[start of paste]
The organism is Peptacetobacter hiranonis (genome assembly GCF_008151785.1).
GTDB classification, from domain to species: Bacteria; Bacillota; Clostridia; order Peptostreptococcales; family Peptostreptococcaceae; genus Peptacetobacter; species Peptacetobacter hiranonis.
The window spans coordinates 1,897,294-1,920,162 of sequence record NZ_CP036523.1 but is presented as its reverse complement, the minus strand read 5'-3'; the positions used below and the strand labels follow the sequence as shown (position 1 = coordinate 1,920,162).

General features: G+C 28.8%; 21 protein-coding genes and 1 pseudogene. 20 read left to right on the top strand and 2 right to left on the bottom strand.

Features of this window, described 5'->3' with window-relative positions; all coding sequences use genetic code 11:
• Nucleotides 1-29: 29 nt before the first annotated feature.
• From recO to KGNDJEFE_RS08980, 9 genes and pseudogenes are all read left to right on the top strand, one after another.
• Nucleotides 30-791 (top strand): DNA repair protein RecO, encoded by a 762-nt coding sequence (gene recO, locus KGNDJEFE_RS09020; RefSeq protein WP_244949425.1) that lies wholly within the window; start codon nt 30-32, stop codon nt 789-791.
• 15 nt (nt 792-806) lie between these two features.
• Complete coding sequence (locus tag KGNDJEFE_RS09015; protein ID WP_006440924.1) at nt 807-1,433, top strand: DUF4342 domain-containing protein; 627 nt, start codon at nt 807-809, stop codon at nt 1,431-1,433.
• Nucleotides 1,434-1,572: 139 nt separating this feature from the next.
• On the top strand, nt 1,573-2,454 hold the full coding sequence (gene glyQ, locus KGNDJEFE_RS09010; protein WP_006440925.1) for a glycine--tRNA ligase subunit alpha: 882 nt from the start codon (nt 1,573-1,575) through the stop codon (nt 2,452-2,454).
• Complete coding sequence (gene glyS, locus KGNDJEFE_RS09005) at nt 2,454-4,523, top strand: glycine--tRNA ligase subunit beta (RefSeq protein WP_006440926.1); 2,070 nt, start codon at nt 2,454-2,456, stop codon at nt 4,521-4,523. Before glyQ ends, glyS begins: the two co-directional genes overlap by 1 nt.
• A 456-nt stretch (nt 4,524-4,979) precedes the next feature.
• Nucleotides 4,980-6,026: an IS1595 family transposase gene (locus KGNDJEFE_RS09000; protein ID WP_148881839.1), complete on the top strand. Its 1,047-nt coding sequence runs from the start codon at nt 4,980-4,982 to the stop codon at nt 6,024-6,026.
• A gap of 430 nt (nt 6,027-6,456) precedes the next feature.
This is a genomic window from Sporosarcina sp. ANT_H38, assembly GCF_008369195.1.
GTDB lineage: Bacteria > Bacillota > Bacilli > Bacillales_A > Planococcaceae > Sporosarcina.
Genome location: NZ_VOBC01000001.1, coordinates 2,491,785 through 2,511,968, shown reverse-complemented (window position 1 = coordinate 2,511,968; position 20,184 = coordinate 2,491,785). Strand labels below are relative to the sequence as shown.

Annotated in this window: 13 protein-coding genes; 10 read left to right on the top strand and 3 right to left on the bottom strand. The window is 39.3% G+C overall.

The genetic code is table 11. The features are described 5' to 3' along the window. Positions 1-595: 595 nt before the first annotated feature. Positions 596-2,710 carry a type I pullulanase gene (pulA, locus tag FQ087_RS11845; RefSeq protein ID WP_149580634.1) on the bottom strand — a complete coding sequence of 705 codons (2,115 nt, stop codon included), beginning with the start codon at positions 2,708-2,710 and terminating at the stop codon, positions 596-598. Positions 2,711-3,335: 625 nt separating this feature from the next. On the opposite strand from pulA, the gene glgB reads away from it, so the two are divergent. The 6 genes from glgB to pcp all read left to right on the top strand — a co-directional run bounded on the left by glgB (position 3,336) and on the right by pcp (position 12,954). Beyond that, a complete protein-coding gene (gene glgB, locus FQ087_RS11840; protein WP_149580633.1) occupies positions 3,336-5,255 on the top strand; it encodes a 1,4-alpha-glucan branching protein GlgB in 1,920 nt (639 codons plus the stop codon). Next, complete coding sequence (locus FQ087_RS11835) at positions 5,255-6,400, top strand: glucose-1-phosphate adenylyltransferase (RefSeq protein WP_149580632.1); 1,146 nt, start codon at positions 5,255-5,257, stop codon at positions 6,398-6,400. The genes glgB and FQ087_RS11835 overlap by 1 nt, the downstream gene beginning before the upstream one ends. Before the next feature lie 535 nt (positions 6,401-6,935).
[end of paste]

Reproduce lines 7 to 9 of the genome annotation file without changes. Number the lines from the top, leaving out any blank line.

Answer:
• From recO to KGNDJEFE_RS08980, 9 genes and pseudogenes are all read left to right on the top strand, one after another.
• Nucleotides 30-791 (top strand): DNA repair protein RecO, encoded by a 762-nt coding sequence (gene recO, locus KGNDJEFE_RS09020; RefSeq protein WP_244949425.1) that lies wholly within the window; start codon nt 30-32, stop codon nt 789-791.
• 15 nt (nt 792-806) lie between these two features.